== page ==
If you have Meniere’s Disease you may qualify for disability benefits
Author: Attorney Lonnie Roach
Meniere’s disease is a relatively rare disease which only affects .2% of the population. Meniere’s disease is loosely defined as it is not a particular virus or bacterial infection but instead distinguished by a specific symptom- an imbalance in the ear.
Fluid in the ears helps people stay balanced. There is a balloon-like sac of fluid behind the eardrum which fills and drains.
The fluid helps signal the eyes to shift back and forth to in order to stay focused. If you place your finger on your bottom eyelid and spin around quickly enough you can feel involuntary twitches in your eye.
Endolymphatic hydrops is the term for problems with the draining and filling of the fluid in the ears.
When endolymphatic hydrops results in acute attacks, the condition is called Meniere’s disease. The cause of the problem can be varied. Sometimes, people are born with an underdeveloped ear drainage system. In other cases, an injury might lead to damaged tissue which is harder for the fluid to flow through. Some people have too much fluid to begin with. Additionally, it has been theorized that Meniere’s disease could be caused by an autoimmune reaction or allergy.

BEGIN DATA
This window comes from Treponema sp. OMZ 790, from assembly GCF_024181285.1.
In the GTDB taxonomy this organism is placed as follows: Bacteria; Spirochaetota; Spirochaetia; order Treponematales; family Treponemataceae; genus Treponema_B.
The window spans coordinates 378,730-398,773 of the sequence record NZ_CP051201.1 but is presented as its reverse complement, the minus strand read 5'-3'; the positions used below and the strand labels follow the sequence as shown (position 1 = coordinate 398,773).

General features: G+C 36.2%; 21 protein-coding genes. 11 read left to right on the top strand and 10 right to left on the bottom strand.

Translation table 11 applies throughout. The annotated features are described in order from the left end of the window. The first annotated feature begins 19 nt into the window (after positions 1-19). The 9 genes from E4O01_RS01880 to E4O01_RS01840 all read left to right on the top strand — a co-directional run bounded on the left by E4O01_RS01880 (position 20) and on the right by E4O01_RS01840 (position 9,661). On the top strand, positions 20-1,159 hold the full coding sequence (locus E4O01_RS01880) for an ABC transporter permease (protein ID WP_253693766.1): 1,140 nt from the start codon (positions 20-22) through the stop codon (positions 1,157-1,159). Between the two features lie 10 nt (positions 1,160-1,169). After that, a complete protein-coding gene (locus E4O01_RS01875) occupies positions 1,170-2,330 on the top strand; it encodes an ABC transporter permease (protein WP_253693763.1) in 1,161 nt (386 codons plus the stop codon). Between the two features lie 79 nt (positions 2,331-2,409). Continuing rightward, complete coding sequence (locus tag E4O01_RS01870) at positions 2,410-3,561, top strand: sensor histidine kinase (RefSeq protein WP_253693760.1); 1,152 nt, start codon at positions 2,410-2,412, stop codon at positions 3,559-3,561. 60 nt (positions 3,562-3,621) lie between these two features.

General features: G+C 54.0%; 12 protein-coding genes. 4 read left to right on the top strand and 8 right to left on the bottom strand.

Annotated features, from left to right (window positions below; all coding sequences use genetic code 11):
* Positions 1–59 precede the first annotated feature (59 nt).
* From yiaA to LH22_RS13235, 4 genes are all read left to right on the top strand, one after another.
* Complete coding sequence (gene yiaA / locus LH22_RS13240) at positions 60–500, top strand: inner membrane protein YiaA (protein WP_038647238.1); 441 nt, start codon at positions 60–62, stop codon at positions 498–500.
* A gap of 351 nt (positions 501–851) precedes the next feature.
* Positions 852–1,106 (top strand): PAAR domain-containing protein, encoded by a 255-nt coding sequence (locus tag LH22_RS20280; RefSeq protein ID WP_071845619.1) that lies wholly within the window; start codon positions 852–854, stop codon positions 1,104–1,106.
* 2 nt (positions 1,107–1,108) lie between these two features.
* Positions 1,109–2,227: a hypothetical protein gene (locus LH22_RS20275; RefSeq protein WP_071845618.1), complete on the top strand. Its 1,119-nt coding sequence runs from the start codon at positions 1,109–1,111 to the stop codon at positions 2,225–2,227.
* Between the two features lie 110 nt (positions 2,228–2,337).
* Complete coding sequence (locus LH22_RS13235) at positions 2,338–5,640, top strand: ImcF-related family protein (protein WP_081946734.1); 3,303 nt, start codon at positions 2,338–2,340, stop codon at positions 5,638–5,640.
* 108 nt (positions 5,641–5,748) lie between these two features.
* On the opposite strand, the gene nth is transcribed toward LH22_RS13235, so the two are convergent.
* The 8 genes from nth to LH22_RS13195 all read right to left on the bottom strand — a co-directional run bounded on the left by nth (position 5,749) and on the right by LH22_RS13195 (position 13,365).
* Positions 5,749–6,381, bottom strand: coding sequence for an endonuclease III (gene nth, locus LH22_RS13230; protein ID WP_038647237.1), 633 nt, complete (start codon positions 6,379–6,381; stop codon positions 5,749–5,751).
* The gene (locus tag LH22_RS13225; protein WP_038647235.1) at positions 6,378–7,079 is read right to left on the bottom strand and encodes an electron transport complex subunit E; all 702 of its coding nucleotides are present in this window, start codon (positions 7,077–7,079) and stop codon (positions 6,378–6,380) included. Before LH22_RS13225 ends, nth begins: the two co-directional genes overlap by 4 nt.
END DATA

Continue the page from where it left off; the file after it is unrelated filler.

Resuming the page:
Meniere’s attacks can be confusing and frightening.
They vary greatly in severity and frequency. Generally, before an attack happens the affected individual will feel dizzy, have a headache, experience a ringing in the ears and be sensitive to sounds. During an attack, they may experience vertigo, hearing loss, anxiety, blurred vision, and nausea. The attacks can last a few minutes or a few hours depending on the individual. After the peak of the attack, the individual is likely to feel a change in appetite, nausea, anxiety, general clumsiness, difficulty concentrating, vision problems and a hard time finding their balance.
Because the root cause of Meniere’s disease is not well understood, we do not yet have a cure.